Human Nature

, Volume 22, Issue 1–2, pp 16–40 | Cite as

The Foundation of Kinship



Men’s hunting has dominated the discourse on energy capture and flow in the past decade or so. We turn to women’s roles as critical to household formation, pair-bonding, and intergenerational bonds. Their pivotal contributions in food processing and distribution likely promoted kinship, both genetic and affinal, and appear to be the foundation from which households evolved. With conscious recognition of household social units, variable cultural constructions of human kinship systems that were sensitive to environmental and technological conditions could emerge. Kinship dramatically altered the organization of resource access for our species, creating what we term “kinship ecologies.” We present simple mathematical models to show how hunting leads to dependence on women’s contributions, bonds men to women, and bonds generations together. Kinship, as it organized transfers of food and labor energy centered on women, also became integrated with the biological evolution of human reproduction and life history.


Household formation Kinship ecologies Women’s food processing Pair-bonds Maternal energy deficits Energy transfers Life history 


  1. Alvard, M. (2003). Kinship, lineage, and an evolutionary perspective on cooperative hunting groups in Indonesia. Human Nature, 14, 129–163.CrossRefGoogle Scholar
  2. Anderson, K., Kaplan, H., & Lancaster, J. (2007). Confidence of paternity, divorce, and investment in children by Albuquerque men. Evolution and Human Behavior, 28, 1–10.CrossRefGoogle Scholar
  3. Becker, G. (1981). Treatise on the family. Cambridge: Harvard University Press.Google Scholar
  4. Belsky, J., Steinberg, L., & Draper, P. (1991). Childhood experience, interpersonal development and reproductive strategy: an evolutionary theory of socialization. Child Development, 62, 647–670.CrossRefGoogle Scholar
  5. Bereczkei, T., & Dunbar, R. I. M. (2002). Helping-at-the-nest and sex-biased parental investment in a Hungarian Gypsy population. Current Anthropology, 43, 804–809.CrossRefGoogle Scholar
  6. Bird, R. (1999). Cooperation and conflict. The behavioral ecology of the sexual division of labor. Evolutionary Anthropology, 8, 65–75.CrossRefGoogle Scholar
  7. Bleige Bird, R., Codding, B. F., & Bird, D. (2009). What explains differences in men’s and women’s production? Determinants of gendered foraging inequalities among Martu. Human Nature, 20, 105–129.CrossRefGoogle Scholar
  8. Bliege Bird, R., & Bird, D. (2002). Constraints of knowing or constraints of growing? Fishing and collecting by the children of Mer. Human Nature, 13, 239–267.CrossRefGoogle Scholar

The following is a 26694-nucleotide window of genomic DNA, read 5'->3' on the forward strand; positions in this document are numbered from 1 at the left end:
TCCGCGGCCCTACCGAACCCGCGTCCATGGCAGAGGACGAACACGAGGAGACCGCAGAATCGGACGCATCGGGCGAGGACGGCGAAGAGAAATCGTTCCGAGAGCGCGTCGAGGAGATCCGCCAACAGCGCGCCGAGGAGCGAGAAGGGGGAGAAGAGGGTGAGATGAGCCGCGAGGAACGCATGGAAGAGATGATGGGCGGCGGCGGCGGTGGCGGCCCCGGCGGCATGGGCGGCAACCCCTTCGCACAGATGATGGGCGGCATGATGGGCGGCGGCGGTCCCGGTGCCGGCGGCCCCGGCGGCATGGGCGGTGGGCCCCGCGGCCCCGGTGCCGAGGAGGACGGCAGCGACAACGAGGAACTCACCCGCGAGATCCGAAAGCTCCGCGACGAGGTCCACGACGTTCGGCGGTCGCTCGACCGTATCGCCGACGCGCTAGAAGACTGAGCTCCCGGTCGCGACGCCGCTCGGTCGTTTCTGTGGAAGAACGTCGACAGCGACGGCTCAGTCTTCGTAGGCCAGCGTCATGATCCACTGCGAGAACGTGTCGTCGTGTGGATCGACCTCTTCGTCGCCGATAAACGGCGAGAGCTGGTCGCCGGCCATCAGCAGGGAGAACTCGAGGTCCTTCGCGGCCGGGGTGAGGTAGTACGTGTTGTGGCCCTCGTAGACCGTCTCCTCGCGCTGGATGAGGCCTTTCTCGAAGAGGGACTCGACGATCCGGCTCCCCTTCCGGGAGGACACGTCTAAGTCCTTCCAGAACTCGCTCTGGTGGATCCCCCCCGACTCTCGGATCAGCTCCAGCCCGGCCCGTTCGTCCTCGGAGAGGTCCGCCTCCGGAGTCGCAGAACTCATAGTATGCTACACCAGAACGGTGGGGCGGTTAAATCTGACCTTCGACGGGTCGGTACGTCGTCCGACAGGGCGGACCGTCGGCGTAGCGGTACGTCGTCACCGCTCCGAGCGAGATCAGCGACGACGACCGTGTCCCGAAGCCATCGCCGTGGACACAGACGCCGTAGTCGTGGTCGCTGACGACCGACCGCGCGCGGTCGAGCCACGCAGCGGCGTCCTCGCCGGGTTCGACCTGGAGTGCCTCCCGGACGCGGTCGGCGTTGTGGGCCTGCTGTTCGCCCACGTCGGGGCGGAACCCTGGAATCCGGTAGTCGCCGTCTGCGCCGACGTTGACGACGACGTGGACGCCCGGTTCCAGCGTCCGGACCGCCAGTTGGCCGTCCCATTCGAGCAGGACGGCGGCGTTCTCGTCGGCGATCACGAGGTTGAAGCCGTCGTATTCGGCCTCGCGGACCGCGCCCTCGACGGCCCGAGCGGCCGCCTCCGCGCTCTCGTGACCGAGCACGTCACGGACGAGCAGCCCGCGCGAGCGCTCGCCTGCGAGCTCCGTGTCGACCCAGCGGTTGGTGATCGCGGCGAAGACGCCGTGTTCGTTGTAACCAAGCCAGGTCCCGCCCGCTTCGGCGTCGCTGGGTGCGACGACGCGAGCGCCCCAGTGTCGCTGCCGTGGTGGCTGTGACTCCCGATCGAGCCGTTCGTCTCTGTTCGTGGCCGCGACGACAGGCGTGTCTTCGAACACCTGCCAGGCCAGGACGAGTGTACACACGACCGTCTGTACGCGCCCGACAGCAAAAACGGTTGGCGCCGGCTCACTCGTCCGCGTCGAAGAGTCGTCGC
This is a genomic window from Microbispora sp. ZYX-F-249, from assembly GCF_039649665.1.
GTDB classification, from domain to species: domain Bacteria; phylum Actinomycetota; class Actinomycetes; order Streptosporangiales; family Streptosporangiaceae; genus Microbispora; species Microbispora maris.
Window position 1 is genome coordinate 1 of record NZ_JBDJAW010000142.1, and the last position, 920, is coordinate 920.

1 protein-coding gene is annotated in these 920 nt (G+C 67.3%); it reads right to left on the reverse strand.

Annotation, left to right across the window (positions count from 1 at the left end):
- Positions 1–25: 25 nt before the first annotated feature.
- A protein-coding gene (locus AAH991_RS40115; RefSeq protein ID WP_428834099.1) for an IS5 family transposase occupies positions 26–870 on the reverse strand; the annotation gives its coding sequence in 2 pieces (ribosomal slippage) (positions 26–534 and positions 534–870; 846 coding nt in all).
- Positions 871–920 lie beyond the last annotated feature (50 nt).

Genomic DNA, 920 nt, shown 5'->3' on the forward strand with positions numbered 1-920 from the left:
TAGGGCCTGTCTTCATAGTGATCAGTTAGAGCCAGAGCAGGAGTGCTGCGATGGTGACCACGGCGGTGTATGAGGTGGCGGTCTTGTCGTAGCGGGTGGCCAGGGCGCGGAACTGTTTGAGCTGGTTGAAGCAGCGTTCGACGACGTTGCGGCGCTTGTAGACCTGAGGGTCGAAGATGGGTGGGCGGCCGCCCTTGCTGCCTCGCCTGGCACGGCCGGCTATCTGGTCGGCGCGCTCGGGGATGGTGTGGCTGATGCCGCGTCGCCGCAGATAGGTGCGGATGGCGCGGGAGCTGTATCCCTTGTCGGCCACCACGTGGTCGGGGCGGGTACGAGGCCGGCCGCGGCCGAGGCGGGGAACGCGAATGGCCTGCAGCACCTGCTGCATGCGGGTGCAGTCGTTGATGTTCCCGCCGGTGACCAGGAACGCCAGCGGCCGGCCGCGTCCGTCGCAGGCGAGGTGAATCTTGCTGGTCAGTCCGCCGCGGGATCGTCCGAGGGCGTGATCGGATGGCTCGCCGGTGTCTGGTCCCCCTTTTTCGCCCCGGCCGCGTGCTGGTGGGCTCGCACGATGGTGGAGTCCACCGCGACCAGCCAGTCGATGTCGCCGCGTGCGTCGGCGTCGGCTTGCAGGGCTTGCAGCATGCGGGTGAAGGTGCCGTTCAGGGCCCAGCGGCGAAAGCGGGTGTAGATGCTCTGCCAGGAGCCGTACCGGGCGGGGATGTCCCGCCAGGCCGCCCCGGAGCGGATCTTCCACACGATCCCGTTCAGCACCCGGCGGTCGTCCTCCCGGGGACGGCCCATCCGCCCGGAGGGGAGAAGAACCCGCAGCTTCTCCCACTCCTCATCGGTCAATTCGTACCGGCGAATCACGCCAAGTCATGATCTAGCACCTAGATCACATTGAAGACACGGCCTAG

9. Blurton Jones, N. (1987). Tolerated theft, suggestions about the ecology and evolution of sharing, hoarding and scrounging. Social Science Information, 26, 31–54.CrossRefGoogle Scholar
  10. Blurton Jones, N., & Marlowe, F. (2002). Selection for delayed maturity. Does it take 20 years to learn to hunt and gather? Human Nature, 13, 199–238.CrossRefGoogle Scholar
  11. Bock, J. (2002). Evolutionary demography and intrahousehold time allocation: school attendance and child labor among the Okavango Delta peoples of Botswana. American Journal of Physical Anthropology, 14, 206–221.Google Scholar
  12. Bogin, B. (1999). Evolutionary perspective on human growth. Annual Review of Anthropology, 28, 109–153.CrossRefGoogle Scholar
  13. Borgerhoff Mulder, M. (1990). Kipsigis women’s preferences for wealthy men: evidence for female choice in mammals? Behavioral Ecology and Sociobiology, 27, 255–264.Google Scholar
  14. Borgerhoff Mulder, M., & Rauch, K. (2009). Sexual conflict in humans: variation in conflicts and solutions. Evolutionary Anthropology, 18, 201–214.CrossRefGoogle Scholar
  15. Bowlby, J. (1969). Attachment and loss. New York: Basic Books.Google Scholar
  16. Boyd, R., & Richerson, P. (1985). Culture and the evolutionaryprocess. Chicago: University of Chicago Press.Google Scholar
  17. Boyd, R., & Richerson, P. (2009). Culture and the evolution of human cooperation. Philosophical Transactions of the Royal Society, B: Biological Sciences, 364, 3281–3288.CrossRefGoogle Scholar
  18. Boyette, A. (2008). Scaffolding for cooperative breeding among Aka forager. San Francisco: Paper presented at the annual meeting of the American Anthropological Association.Google Scholar
  19. Brody, E. (1981). Sex, contraception and motherhood in Jamaica. Cambridge: Harvard University Press.Google Scholar
  20. Buss, D. (2006). Strategies of human mating. Psychological Topics, 15, 239–260.Google Scholar
  21. Cant, M., & Johnstone, R. (2008). Reproductive conflict and the separation of reproductive generations in humans. Proceedings of the National Academy of Sciences, 105, 5332–5336.CrossRefGoogle Scholar
  22. Carsten, J. (1995). The substance of kinship and the heat of the hearth: feeding, personhood, and relatedness among Malays in Pulau Langkawi. American Ethnologist, 22, 223–241.CrossRefGoogle Scholar